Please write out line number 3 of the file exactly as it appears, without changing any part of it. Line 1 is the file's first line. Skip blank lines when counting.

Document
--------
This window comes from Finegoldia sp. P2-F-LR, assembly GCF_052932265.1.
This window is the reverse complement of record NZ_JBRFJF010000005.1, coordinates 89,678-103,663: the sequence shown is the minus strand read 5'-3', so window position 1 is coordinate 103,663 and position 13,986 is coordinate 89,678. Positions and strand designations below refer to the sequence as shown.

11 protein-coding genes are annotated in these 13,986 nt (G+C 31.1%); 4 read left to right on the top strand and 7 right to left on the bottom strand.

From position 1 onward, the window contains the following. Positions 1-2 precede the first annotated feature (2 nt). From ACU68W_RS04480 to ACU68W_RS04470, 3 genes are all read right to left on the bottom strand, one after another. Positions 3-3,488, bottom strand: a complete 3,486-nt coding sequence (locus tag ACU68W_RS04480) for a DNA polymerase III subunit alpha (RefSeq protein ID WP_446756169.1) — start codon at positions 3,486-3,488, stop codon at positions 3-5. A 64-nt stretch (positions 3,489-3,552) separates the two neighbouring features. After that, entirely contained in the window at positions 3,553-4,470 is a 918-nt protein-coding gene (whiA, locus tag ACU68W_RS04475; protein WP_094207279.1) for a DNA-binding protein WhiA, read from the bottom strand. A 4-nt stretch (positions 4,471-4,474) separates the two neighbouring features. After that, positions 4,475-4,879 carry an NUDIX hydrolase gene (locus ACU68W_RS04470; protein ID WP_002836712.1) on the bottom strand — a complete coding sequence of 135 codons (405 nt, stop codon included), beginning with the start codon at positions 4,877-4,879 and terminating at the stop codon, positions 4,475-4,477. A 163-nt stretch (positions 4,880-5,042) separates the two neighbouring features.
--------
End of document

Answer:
11 protein-coding genes are annotated in these 13,986 nt (G+C 31.1%); 4 read left to right on the top strand and 7 right to left on the bottom strand.